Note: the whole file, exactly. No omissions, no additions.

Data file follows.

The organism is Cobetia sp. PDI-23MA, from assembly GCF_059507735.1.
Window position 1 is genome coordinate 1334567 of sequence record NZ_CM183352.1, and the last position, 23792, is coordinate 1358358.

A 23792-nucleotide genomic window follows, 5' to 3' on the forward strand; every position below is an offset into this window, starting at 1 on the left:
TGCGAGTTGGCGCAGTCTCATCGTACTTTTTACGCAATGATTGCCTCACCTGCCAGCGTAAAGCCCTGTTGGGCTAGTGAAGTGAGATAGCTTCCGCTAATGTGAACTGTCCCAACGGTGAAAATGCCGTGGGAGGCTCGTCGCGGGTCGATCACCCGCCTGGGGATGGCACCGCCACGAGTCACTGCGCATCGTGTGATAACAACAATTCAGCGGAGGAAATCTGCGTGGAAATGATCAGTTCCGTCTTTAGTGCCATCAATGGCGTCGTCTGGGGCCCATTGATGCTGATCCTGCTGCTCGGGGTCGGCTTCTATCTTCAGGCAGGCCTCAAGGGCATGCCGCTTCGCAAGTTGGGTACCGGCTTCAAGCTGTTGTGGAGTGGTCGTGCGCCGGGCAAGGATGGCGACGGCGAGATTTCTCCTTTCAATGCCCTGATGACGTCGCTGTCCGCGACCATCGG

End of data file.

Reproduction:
The organism is Cobetia sp. PDI-23MA, from assembly GCF_059507735.1.
Window position 1 is genome coordinate 1334567 of sequence record NZ_CM183352.1, and the last position, 23792, is coordinate 1358358.

A 23792-nucleotide genomic window follows, 5' to 3' on the forward strand; every position below is an offset into this window, starting at 1 on the left:
TGCGAGTTGGCGCAGTCTCATCGTACTTTTTACGCAATGATTGCCTCACCTGCCAGCGTAAAGCCCTGTTGGGCTAGTGAAGTGAGATAGCTTCCGCTAATGTGAACTGTCCCAACGGTGAAAATGCCGTGGGAGGCTCGTCGCGGGTCGATCACCCGCCTGGGGATGGCACCGCCACGAGTCACTGCGCATCGTGTGATAACAACAATTCAGCGGAGGAAATCTGCGTGGAAATGATCAGTTCCGTCTTTAGTGCCATCAATGGCGTCGTCTGGGGCCCATTGATGCTGATCCTGCTGCTCGGGGTCGGCTTCTATCTTCAGGCAGGCCTCAAGGGCATGCCGCTTCGCAAGTTGGGTACCGGCTTCAAGCTGTTGTGGAGTGGTCGTGCGCCGGGCAAGGATGGCGACGGCGAGATTTCTCCTTTCAATGCCCTGATGACGTCGCTGTCCGCGACCATCGG